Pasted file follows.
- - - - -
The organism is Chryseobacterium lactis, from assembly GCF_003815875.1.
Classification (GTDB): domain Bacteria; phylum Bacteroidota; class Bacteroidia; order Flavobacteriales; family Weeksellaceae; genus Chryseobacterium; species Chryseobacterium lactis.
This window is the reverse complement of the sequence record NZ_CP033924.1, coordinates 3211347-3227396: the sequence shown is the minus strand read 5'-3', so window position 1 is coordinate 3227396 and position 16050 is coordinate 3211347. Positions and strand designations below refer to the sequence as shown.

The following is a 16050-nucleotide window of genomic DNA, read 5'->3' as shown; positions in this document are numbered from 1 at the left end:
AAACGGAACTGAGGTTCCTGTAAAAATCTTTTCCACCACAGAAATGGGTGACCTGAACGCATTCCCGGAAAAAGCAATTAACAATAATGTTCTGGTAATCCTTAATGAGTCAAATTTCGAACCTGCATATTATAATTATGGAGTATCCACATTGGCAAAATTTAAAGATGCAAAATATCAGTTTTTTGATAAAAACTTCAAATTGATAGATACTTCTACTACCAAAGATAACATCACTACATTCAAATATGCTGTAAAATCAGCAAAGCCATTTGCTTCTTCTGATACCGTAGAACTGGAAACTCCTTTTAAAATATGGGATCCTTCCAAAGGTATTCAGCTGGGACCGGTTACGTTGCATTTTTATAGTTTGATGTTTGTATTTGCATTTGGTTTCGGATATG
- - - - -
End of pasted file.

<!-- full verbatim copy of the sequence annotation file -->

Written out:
The organism is Chryseobacterium lactis, from assembly GCF_003815875.1.
Classification (GTDB): domain Bacteria; phylum Bacteroidota; class Bacteroidia; order Flavobacteriales; family Weeksellaceae; genus Chryseobacterium; species Chryseobacterium lactis.
This window is the reverse complement of the sequence record NZ_CP033924.1, coordinates 3211347-3227396: the sequence shown is the minus strand read 5'-3', so window position 1 is coordinate 3227396 and position 16050 is coordinate 3211347. Positions and strand designations below refer to the sequence as shown.

The following is a 16050-nucleotide window of genomic DNA, read 5'->3' as shown; positions in this document are numbered from 1 at the left end:
AAACGGAACTGAGGTTCCTGTAAAAATCTTTTCCACCACAGAAATGGGTGACCTGAACGCATTCCCGGAAAAAGCAATTAACAATAATGTTCTGGTAATCCTTAATGAGTCAAATTTCGAACCTGCATATTATAATTATGGAGTATCCACATTGGCAAAATTTAAAGATGCAAAATATCAGTTTTTTGATAAAAACTTCAAATTGATAGATACTTCTACTACCAAAGATAACATCACTACATTCAAATATGCTGTAAAATCAGCAAAGCCATTTGCTTCTTCTGATACCGTAGAACTGGAAACTCCTTTTAAAATATGGGATCCTTCCAAAGGTATTCAGCTGGGACCGGTTACGTTGCATTTTTATAGTTTGATGTTTGTATTTGCATTTGGTTTCGGATATG